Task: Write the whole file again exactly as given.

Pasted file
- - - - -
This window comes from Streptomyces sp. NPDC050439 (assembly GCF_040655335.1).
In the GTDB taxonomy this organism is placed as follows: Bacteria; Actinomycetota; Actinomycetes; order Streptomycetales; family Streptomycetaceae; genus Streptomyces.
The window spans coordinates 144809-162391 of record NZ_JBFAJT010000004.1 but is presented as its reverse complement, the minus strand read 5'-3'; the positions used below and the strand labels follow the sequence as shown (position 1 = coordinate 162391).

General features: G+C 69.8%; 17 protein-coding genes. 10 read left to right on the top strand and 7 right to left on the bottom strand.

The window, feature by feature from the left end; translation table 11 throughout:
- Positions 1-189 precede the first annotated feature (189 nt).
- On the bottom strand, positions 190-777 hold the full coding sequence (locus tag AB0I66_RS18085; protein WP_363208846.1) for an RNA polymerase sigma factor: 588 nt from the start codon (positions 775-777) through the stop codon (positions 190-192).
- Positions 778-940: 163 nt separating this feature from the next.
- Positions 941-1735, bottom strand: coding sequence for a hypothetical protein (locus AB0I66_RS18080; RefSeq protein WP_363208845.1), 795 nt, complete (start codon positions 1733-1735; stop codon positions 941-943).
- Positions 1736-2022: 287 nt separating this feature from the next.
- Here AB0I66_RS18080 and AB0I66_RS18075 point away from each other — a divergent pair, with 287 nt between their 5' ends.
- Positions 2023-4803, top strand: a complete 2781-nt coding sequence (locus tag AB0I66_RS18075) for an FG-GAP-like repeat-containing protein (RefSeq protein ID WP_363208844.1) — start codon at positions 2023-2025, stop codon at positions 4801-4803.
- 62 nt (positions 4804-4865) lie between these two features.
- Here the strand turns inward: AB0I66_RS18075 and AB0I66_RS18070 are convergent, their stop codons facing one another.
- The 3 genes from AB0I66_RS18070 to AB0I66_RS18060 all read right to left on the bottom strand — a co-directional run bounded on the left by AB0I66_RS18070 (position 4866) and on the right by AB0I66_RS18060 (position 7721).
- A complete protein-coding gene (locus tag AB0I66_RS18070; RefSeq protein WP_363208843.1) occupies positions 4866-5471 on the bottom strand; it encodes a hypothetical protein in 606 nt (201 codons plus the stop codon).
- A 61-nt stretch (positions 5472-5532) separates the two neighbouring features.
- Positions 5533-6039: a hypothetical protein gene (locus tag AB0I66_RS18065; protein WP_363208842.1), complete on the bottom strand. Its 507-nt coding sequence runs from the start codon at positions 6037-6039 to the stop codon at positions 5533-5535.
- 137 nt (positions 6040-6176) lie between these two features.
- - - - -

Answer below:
This window comes from Streptomyces sp. NPDC050439 (assembly GCF_040655335.1).
In the GTDB taxonomy this organism is placed as follows: Bacteria; Actinomycetota; Actinomycetes; order Streptomycetales; family Streptomycetaceae; genus Streptomyces.
The window spans coordinates 144809-162391 of record NZ_JBFAJT010000004.1 but is presented as its reverse complement, the minus strand read 5'-3'; the positions used below and the strand labels follow the sequence as shown (position 1 = coordinate 162391).

General features: G+C 69.8%; 17 protein-coding genes. 10 read left to right on the top strand and 7 right to left on the bottom strand.

The window, feature by feature from the left end; translation table 11 throughout:
- Positions 1-189 precede the first annotated feature (189 nt).
- On the bottom strand, positions 190-777 hold the full coding sequence (locus tag AB0I66_RS18085; protein WP_363208846.1) for an RNA polymerase sigma factor: 588 nt from the start codon (positions 775-777) through the stop codon (positions 190-192).
- Positions 778-940: 163 nt separating this feature from the next.
- Positions 941-1735, bottom strand: coding sequence for a hypothetical protein (locus AB0I66_RS18080; RefSeq protein WP_363208845.1), 795 nt, complete (start codon positions 1733-1735; stop codon positions 941-943).
- Positions 1736-2022: 287 nt separating this feature from the next.
- Here AB0I66_RS18080 and AB0I66_RS18075 point away from each other — a divergent pair, with 287 nt between their 5' ends.
- Positions 2023-4803, top strand: a complete 2781-nt coding sequence (locus tag AB0I66_RS18075) for an FG-GAP-like repeat-containing protein (RefSeq protein ID WP_363208844.1) — start codon at positions 2023-2025, stop codon at positions 4801-4803.
- 62 nt (positions 4804-4865) lie between these two features.
- Here the strand turns inward: AB0I66_RS18075 and AB0I66_RS18070 are convergent, their stop codons facing one another.
- The 3 genes from AB0I66_RS18070 to AB0I66_RS18060 all read right to left on the bottom strand — a co-directional run bounded on the left by AB0I66_RS18070 (position 4866) and on the right by AB0I66_RS18060 (position 7721).
- A complete protein-coding gene (locus tag AB0I66_RS18070; RefSeq protein WP_363208843.1) occupies positions 4866-5471 on the bottom strand; it encodes a hypothetical protein in 606 nt (201 codons plus the stop codon).
- A 61-nt stretch (positions 5472-5532) separates the two neighbouring features.
- Positions 5533-6039: a hypothetical protein gene (locus tag AB0I66_RS18065; protein WP_363208842.1), complete on the bottom strand. Its 507-nt coding sequence runs from the start codon at positions 6037-6039 to the stop codon at positions 5533-5535.
- 137 nt (positions 6040-6176) lie between these two features.